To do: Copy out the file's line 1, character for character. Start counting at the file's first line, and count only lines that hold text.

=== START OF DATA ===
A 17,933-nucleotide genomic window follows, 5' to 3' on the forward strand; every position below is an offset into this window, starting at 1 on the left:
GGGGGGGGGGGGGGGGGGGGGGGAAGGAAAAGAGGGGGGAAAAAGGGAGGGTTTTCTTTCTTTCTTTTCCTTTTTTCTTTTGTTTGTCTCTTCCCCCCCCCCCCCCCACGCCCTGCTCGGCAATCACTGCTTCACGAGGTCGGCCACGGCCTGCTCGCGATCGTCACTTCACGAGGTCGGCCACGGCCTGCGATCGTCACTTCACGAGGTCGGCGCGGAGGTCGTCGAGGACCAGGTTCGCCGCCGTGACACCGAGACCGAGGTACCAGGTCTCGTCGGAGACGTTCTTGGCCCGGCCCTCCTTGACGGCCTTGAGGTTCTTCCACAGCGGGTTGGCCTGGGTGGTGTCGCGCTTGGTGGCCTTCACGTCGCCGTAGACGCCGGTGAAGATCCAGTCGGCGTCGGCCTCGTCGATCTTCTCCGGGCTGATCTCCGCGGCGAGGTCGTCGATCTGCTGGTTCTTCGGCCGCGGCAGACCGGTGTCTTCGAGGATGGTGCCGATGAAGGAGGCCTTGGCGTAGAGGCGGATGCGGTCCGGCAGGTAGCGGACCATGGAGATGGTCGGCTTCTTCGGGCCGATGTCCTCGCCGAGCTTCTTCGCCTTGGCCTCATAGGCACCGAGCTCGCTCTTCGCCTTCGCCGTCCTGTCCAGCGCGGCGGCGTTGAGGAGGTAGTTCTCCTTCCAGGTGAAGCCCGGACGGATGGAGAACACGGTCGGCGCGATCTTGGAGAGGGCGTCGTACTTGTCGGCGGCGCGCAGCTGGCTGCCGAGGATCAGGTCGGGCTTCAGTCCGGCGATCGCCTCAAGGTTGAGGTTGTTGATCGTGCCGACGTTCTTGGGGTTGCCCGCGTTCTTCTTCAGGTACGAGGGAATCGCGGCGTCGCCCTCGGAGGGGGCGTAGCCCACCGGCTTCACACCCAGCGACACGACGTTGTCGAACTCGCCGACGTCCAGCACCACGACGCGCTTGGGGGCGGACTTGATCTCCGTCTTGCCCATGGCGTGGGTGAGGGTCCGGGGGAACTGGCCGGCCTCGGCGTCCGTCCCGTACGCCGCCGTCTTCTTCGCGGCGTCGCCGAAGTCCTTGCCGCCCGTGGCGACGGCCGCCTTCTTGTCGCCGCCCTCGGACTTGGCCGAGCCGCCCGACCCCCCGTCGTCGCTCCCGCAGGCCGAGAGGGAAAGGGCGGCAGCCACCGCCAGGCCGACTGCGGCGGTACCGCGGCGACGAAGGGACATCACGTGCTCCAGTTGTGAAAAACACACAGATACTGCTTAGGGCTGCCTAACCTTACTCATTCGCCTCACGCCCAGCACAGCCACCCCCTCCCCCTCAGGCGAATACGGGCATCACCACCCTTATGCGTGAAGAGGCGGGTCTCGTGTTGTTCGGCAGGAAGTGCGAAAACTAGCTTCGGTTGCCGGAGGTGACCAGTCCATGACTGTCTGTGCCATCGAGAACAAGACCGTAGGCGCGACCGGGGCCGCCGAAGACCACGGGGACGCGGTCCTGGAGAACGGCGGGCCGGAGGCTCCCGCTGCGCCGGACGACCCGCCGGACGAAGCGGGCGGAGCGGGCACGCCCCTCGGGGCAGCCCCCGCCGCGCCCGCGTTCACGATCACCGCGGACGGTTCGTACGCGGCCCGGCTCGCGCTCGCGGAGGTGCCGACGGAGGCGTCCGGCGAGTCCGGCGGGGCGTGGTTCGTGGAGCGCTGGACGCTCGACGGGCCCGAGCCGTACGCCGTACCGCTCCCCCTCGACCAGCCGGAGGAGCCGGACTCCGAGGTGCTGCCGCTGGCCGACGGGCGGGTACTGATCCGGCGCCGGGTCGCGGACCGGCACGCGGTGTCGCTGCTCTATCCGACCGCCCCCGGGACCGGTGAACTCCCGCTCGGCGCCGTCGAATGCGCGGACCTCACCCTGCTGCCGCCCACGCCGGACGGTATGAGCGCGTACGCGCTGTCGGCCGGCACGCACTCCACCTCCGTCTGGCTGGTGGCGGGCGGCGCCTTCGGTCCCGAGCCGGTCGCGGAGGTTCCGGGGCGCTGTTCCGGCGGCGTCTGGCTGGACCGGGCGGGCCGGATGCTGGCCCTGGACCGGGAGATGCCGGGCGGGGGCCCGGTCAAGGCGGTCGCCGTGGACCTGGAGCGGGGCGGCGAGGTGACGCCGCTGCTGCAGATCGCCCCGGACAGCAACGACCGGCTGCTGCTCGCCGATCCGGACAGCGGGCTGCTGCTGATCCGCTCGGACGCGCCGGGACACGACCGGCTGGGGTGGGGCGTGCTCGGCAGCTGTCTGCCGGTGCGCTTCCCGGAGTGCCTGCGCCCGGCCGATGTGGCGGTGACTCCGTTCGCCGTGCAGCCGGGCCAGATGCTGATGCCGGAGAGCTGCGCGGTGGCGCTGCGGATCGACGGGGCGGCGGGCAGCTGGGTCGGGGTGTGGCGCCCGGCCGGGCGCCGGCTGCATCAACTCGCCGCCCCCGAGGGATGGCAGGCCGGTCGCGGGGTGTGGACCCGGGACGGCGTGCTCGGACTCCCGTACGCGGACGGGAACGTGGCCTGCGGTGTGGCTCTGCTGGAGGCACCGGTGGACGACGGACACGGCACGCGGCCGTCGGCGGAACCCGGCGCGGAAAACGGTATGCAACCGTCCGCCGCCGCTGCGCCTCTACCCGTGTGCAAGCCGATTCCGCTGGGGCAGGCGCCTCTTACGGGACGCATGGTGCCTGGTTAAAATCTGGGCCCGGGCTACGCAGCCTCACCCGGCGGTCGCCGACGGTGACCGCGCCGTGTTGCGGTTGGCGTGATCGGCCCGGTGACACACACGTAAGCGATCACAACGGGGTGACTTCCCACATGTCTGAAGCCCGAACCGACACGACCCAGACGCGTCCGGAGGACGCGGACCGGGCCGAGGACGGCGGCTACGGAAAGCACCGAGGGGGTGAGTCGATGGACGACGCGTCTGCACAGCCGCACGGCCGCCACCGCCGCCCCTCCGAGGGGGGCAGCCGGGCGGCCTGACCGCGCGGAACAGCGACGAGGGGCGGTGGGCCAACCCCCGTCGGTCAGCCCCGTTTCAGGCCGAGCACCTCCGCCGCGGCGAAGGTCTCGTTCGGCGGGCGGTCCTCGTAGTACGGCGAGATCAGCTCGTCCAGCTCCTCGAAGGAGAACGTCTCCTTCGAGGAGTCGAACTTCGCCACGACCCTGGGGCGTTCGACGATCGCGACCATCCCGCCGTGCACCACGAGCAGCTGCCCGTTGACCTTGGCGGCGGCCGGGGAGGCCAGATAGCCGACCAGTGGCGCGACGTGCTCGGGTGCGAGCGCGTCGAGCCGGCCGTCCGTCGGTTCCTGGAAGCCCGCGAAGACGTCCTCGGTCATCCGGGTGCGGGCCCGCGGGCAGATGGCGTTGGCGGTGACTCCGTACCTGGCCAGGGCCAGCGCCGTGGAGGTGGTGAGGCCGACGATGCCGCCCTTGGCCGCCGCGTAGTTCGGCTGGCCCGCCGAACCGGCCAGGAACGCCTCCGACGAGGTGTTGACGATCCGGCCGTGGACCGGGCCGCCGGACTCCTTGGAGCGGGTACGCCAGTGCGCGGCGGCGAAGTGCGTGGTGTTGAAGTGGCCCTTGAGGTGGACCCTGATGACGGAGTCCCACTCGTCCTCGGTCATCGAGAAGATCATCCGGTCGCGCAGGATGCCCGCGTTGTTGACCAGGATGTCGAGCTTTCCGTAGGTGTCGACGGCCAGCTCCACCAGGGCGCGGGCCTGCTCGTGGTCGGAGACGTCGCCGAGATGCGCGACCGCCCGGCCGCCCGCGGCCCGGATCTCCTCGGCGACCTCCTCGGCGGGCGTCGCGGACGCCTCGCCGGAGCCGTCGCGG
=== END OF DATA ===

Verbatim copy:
A 17,933-nucleotide genomic window follows, 5' to 3' on the forward strand; every position below is an offset into this window, starting at 1 on the left: